In my case I wrote a short script and put it in /usr/local/scripts/wakeEmUp.sh
echo "Waking up everybody"
wakeonlan -f /etc/homeLan.wol
The sleep in there will make sure you won’t start your other computer before a full 10 minutes have passed after the Pi finished booting. this will prevent “flapping”.
/etc/homeLan.wol is a file in the following format:
# This an example of a text file containing hardware addresses
# File structure
# - blank lines are ignored
# - comment lines are ignored (lines starting with a hash mark '#')
# - other lines are considered valid records and can have 3 columns:
# Hardware address, IP address, destination port
# the last two are optional, in which case the following defaults
# are used:
# IP address: 255.255.255.255 (the limited broadcast address)
# port: 9 (the discard port)
Finally, we need to actually run this when the Pi boots, this can be easily done by adding the invocation to /etc/rc.local:
# This script is executed at the end of each multiuser runlevel.
# Make sure that the script will "exit 0" on success or any other
# value on error.
# In order to enable or disable this script just change the execution
# By default this script does nothing.
# Print the IP address
_IP=$(hostname -I) || true
if [ "$_IP" ]; then
printf "My IP address is %s\n" "$_IP"
I have two UPS units at home, powering my batcave, which will get its own post sometime. Check_MK’s agent architecture really appeals to me, I naturally wanted to leverage it into the solution.
Basically, the Check_MK Agent is a small bash script that dumps a whole lot of plain text info out to STDOUT, this output is usually exposed over the network using xinetd, so when you open a socket on the port (6556 by default), with a telnet command, for example, you just get the whole output dumped right out.
This means that adding output is very simple, especially as the agent will try to run any executable files in the plugins dir, you can just read the agent script to see where that is on your installation. Creating the following script in the plugins dir, simply adds the output to the text dumped by the agent when it’s being invoked.
if which upsc > /dev/null 2>&1 ; then
for ups in $(upsc -l)
upsc $ups| sed "s,^,$ups ,"
I’ll go into further detail on my NUT setup in a later post.
Now we have the data which is great, but Check_MK can’t make heads or tails of it. We need to parse it on the server side. Since Check_MK uses a python API, we are forced to use python to parse our data. The Check_MK parser should be in your check_MK server’s checks directory.
Since the python script itself is a bit on the long side of things, you can find it in my Check_MK plugin repo on github. This script has been created for Check_MK v1.1.12p7, but if you’re interested in adapting it to the latest (and more elegant) API, you’re welcome to fork it on github or ask me to do it.
The end result is quite pleasing and allows me to easily track my UPS load, get live email alerts about power outages at home and have all this data collected into RRDtool graphs through PNP4Nagios.
A few months ago, I got a new desktop and handed down my previous desktop to my wife as a gaming rig to complement her day-to-day laptop.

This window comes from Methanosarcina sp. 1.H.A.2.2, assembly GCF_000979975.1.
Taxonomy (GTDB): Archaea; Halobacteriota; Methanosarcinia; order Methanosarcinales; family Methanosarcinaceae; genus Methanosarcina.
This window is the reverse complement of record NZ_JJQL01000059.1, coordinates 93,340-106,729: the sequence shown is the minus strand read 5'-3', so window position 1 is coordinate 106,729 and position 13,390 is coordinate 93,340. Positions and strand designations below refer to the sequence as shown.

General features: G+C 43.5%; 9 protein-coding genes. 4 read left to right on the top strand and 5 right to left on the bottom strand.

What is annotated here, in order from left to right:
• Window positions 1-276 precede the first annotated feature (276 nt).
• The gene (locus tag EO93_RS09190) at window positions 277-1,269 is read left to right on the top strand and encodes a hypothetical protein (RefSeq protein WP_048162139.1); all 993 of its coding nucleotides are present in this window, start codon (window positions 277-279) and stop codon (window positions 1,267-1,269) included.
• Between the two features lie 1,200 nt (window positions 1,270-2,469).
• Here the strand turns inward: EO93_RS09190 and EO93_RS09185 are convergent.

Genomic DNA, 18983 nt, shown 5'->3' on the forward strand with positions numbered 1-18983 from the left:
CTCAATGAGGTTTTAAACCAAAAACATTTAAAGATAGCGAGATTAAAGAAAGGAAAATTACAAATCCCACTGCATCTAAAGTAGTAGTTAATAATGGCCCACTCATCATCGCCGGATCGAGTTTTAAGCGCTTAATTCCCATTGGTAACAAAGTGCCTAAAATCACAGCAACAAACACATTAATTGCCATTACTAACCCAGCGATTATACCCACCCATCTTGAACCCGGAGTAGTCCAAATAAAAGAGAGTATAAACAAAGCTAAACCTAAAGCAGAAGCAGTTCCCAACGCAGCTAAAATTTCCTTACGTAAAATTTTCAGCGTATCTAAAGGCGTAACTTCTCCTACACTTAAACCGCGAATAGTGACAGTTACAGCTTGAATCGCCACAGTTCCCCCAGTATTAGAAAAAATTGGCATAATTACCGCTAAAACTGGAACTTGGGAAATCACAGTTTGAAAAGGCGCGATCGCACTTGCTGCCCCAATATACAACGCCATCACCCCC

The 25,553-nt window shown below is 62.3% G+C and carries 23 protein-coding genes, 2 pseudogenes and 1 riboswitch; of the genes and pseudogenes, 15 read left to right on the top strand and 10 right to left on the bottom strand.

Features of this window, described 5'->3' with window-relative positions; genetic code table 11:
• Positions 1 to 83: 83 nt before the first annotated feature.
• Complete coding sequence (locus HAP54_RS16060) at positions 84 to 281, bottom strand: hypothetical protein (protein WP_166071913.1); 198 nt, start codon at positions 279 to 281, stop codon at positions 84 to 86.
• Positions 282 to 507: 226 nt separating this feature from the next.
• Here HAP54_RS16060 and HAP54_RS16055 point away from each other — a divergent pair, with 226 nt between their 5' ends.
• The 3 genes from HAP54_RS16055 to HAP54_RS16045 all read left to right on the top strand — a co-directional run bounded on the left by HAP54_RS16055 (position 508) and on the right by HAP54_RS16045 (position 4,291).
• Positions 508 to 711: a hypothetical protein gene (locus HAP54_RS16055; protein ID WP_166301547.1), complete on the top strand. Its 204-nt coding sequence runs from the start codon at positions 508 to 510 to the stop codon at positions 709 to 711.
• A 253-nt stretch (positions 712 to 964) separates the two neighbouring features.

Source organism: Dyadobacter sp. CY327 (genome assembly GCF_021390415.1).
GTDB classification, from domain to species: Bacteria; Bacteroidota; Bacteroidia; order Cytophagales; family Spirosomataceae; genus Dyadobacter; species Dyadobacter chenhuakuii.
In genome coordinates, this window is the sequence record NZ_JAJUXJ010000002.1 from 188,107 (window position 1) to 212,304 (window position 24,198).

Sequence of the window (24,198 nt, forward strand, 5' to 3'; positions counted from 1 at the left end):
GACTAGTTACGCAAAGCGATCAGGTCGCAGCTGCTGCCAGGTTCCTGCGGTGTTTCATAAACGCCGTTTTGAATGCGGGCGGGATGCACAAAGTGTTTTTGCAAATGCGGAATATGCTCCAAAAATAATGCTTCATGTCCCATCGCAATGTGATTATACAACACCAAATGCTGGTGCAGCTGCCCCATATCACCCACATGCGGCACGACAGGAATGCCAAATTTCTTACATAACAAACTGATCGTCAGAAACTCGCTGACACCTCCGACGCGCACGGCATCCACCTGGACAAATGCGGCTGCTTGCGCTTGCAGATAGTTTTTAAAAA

Ending up with two computers, but with the same single set of speakers we had before raised the question of how to connect the audio from both computers to the speakers.
One’s immediate instinct is to just connect all the wires and let ‘er rip. However, that’s a very bad idea.
This post explains exactly why this is a bad idea and describes a simple mixer circuit that sums together two inputs into one output. However, it doesn’t allow any mixing control.
In case you’re not familiar with circuits and whatnots, check out sparkfun.com for some tutorial goodness.
This doesn’t deal with a very common situation where the volumes on the two inputs might not be set to comparatively reasonable levels, causing the output to effectively feel one sided. with no means to control the mixing ratio, I felt it wasn’t good enough. Additionally, if one of the inputs is connected to a computer that’s shut down at the moment, some static noises might be annoying, so an option to disconnect one of the inputs temporarily might be nice.
My design required a few specific components, for example the two pots are actually a double potentiometer (two pots on a shared axis) affecting both left and right channels in the same intensity. the switches are also double switches (123circuits only had triple switches) so both U1_S1 and U1_S2 should connect and disconnect together, without actually touching one another electrically (crossing the streams, sword-fighting if you will).
It took me a while to collect everything I needed, including buying solder for the first time in like a decade. but last week I was finally ready to build.
here’s the final result:
Using it is as intuitive as pointing the knob in the direction of the input you want to be more dominant. I skipped on the switches as the ones I had from dx.com were a bit flimsy and messed the audio a bit. I will probably post an update once those are added.
The actual inputs are aligned with the labels and directionality of the pot, so it should all just “make sense” to the user. Output is in the middle.
This was my first soldering work in over a decade so I won’t be posting any close ups of that poor poor PCB.